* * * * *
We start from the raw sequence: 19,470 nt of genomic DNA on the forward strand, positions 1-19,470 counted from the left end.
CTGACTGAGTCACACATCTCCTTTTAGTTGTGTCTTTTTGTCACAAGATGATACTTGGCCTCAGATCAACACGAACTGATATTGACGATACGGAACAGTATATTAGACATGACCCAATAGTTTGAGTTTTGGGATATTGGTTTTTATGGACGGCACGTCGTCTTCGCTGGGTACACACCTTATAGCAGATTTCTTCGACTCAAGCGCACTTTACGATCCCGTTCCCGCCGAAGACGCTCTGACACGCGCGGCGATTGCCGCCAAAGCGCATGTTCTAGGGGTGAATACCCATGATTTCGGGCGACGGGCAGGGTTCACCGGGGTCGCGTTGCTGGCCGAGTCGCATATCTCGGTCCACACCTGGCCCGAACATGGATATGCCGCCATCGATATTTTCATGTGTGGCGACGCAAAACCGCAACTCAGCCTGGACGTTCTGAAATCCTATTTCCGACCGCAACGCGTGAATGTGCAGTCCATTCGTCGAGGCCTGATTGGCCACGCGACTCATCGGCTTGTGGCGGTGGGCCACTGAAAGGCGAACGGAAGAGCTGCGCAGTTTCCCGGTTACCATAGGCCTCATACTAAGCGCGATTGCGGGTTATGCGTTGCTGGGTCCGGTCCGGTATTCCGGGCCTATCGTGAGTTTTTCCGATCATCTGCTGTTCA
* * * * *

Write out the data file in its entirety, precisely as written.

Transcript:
We start from the raw sequence: 19,470 nt of genomic DNA on the forward strand, positions 1-19,470 counted from the left end.
CTGACTGAGTCACACATCTCCTTTTAGTTGTGTCTTTTTGTCACAAGATGATACTTGGCCTCAGATCAACACGAACTGATATTGACGATACGGAACAGTATATTAGACATGACCCAATAGTTTGAGTTTTGGGATATTGGTTTTTATGGACGGCACGTCGTCTTCGCTGGGTACACACCTTATAGCAGATTTCTTCGACTCAAGCGCACTTTACGATCCCGTTCCCGCCGAAGACGCTCTGACACGCGCGGCGATTGCCGCCAAAGCGCATGTTCTAGGGGTGAATACCCATGATTTCGGGCGACGGGCAGGGTTCACCGGGGTCGCGTTGCTGGCCGAGTCGCATATCTCGGTCCACACCTGGCCCGAACATGGATATGCCGCCATCGATATTTTCATGTGTGGCGACGCAAAACCGCAACTCAGCCTGGACGTTCTGAAATCCTATTTCCGACCGCAACGCGTGAATGTGCAGTCCATTCGTCGAGGCCTGATTGGCCACGCGACTCATCGGCTTGTGGCGGTGGGCCACTGAAAGGCGAACGGAAGAGCTGCGCAGTTTCCCGGTTACCATAGGCCTCATACTAAGCGCGATTGCGGGTTATGCGTTGCTGGGTCCGGTCCGGTATTCCGGGCCTATCGTGAGTTTTTCCGATCATCTGCTGTTCA